The United Malay National Organization (UMNO) and the NF are in need of a lifeline to keep hopes alive for further terms in power, and Mahathir is laying down the foundations for a continued dominance in politics. Yet these policies are dividing the country further. Malaysia is a country with a population of 25 million, 60% of whom are Muslims of Malay, Indian and other backgrounds. This figure alone portends serious trouble for the NF in the near future.

The UMNO, rigged by money politics and a certain absence of grassroots leadership, has penetrated university campuses in the hopes of roping in teenage girls to join the newly launched UMNO Puteri (teenage wing). Malaysia's campuses are the bastions of the reformasi (reform) and Islamic movements in the country. The UMNO, deserted by the Malay masses, has left it to Mahathir to bring Malays back to the party fold. Failing to do so has prompted him to adopt a much harsher approach in his dealings with the "fundamentalist" PAS.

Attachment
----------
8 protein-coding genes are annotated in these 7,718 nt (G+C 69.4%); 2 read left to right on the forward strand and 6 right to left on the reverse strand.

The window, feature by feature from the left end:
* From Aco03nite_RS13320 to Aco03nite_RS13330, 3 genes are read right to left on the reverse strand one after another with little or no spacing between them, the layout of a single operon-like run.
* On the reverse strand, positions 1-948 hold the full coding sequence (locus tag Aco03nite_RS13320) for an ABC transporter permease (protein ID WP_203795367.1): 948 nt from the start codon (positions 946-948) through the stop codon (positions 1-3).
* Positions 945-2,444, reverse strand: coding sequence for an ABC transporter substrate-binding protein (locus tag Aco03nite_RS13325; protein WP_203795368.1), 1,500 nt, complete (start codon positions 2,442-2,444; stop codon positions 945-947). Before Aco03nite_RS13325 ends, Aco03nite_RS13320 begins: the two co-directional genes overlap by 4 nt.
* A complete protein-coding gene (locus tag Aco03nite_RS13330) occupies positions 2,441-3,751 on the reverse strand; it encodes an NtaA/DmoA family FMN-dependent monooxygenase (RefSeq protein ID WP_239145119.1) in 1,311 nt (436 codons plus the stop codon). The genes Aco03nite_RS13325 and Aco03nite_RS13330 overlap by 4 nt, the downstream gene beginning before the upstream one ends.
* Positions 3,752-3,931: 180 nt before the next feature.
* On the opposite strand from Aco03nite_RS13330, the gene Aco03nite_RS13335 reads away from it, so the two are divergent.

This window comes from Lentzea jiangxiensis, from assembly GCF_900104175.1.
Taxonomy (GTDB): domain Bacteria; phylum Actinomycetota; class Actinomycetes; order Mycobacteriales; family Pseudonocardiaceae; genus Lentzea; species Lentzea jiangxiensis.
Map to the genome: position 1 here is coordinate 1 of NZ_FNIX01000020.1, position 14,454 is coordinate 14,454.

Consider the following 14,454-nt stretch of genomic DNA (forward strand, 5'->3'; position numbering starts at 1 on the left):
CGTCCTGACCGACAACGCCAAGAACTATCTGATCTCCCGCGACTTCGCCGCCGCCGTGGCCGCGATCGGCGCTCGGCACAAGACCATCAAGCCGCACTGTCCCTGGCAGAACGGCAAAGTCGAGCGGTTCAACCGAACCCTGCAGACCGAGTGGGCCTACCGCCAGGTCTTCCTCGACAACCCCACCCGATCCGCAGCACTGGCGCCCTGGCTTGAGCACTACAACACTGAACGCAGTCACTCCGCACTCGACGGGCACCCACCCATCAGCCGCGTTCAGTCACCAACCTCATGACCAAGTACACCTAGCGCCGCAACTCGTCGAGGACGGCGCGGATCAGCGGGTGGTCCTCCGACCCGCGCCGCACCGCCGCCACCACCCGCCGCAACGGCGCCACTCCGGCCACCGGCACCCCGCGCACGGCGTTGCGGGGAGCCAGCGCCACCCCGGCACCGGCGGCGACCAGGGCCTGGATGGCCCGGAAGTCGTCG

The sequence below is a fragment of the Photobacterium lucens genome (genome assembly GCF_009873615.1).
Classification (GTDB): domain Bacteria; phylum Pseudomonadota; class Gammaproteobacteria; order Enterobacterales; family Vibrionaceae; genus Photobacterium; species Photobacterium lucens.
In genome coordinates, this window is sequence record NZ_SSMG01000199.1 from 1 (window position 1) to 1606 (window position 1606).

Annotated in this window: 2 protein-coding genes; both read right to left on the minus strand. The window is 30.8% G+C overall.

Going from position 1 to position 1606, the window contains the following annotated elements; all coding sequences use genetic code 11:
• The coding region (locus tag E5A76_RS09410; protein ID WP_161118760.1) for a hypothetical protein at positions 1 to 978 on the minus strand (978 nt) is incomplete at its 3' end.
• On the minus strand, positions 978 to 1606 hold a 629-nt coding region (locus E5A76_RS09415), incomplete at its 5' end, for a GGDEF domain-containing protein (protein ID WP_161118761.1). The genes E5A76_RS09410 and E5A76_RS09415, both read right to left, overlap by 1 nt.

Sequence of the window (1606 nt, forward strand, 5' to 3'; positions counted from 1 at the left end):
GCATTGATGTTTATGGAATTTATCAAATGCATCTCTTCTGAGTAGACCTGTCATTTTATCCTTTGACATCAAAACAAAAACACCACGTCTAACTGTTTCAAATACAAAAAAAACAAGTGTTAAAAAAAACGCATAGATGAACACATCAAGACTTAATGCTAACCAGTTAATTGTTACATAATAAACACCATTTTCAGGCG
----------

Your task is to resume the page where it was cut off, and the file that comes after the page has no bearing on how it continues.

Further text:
The latest in the government's attacks against the party are claims that the PAS has a negative influence on Muslims, dividing them and forcing them to go astray. The UMNO has started an unforgiving battle to win over PAS-influenced mosques, using the government's enormous machinery at its disposal. The PAS, for its part, denies the allegations made against it, and at the same time, accuses Mahathir of political Machiavelism.

Overall, while Mahathir is busy accommodating his Chinese partners, he is alienating Malays, who are running to the PAS for political salvation. Mahathir will have to deliver stronger blows to the PAS if he intends to win this political war. If he loses, Mahathir's entire political struggle will have fallen into the doldrums of history.